Because of hosta's wide range of colors and textures, and the plant's ability to thrive in low light, they are a gardener's dream. Hostas are tough, durable plants that once established, will survive cold winters with very little assistance. However, young shoots that emerge in early spring are susceptible to unexpected freezes. If spring has sprung but a freeze is forecast, you can cover hostas to get them through the cold snap.
Cover tender hosta shoots if an early spring freeze is forecast. Anything that will protect the hosta will work, such an upside-down laundry basket or garbage can, or a blanket, towel or sheet. If necessary, install stakes in the soil to prevent the cover from touching the leaves.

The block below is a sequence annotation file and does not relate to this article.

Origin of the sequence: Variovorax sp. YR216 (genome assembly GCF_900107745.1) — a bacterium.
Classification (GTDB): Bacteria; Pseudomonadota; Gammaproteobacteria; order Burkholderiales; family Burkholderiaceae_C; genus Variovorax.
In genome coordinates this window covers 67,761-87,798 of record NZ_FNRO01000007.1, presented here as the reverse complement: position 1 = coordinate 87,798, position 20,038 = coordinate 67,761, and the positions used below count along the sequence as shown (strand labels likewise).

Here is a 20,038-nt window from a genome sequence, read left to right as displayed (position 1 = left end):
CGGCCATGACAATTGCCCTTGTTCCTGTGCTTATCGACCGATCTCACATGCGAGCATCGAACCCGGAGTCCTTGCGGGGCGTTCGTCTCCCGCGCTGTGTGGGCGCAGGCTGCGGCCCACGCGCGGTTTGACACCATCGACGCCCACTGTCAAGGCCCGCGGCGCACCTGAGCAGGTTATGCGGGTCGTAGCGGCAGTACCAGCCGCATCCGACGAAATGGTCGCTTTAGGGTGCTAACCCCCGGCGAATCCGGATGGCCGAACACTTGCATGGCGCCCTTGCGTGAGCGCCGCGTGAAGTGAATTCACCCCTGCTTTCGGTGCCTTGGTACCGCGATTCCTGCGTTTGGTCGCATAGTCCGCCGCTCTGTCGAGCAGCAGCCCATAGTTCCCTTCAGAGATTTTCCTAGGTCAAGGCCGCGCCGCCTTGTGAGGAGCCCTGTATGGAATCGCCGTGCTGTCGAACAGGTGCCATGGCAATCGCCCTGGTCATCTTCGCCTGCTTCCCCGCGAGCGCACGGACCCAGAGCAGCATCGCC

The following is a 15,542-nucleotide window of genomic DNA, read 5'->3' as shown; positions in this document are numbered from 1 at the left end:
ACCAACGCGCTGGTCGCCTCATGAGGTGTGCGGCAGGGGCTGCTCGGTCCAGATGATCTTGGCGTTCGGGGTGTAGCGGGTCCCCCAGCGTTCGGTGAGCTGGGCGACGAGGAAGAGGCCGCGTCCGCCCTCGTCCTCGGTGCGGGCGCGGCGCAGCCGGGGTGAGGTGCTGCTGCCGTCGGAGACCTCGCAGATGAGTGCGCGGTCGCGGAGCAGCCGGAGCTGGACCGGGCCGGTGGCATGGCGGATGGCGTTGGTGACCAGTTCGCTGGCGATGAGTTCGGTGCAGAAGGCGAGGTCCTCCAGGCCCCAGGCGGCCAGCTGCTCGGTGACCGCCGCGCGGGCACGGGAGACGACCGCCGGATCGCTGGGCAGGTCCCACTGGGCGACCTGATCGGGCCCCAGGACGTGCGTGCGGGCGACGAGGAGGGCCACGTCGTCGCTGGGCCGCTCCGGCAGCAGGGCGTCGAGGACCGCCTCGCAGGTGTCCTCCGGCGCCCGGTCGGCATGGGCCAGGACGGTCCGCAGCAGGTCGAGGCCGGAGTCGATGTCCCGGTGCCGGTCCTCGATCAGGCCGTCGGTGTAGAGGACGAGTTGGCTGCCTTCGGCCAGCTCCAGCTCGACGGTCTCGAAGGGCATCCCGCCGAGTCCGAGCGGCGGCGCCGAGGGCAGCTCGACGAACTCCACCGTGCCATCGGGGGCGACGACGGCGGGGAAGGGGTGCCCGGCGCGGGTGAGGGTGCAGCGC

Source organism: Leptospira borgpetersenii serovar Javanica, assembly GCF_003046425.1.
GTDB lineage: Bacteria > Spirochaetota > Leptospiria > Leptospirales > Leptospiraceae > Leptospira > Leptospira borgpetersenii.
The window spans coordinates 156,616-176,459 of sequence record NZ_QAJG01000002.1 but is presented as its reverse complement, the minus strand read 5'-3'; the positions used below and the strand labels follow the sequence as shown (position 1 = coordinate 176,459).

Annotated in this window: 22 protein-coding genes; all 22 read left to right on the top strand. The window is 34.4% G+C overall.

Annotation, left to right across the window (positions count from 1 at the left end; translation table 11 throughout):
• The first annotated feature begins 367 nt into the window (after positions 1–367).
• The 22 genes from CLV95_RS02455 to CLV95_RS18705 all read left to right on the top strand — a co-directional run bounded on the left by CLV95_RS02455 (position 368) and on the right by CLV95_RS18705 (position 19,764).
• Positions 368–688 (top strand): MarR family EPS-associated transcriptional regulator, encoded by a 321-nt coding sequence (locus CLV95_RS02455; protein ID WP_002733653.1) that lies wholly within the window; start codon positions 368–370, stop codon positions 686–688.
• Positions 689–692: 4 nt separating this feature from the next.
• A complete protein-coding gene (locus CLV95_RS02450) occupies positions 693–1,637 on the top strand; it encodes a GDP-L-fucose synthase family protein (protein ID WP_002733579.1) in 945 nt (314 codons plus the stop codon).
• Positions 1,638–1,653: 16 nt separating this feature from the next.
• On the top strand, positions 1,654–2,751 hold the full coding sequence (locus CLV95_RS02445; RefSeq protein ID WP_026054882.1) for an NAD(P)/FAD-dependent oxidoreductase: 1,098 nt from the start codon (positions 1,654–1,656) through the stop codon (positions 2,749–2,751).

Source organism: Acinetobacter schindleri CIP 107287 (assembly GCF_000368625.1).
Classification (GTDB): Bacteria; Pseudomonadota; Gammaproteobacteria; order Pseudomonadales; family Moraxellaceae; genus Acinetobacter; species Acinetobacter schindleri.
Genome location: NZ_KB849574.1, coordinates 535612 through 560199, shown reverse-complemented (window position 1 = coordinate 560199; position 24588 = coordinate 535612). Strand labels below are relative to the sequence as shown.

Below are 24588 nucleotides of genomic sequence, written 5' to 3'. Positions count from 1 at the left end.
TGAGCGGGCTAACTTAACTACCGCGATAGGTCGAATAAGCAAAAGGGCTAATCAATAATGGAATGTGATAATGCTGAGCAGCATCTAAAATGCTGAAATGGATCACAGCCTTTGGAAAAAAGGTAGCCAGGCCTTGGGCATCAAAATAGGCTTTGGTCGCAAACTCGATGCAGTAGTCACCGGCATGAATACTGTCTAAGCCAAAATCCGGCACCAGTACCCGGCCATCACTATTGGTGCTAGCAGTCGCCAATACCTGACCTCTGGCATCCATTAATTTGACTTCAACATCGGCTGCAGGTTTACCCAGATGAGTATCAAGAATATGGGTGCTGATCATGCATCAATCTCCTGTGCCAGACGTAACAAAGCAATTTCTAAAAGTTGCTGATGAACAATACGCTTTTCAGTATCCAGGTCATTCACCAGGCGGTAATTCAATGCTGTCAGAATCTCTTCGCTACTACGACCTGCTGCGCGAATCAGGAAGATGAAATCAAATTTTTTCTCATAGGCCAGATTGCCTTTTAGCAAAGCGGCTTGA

Remove the protective cover as soon as the temperature warms up in the morning and climbs past the freezing mark. Re-cover the hosta in the evening if the cold snap is predicted to last another night.
Prepare hosta plants for winter with a 3- to 4-inch layer of organic mulch such as straw, bark mulch or pine needles. Mulch is most important for hosta plants during their first two to three years, as the mulch will protect the plant from damage caused by freezing and thawing.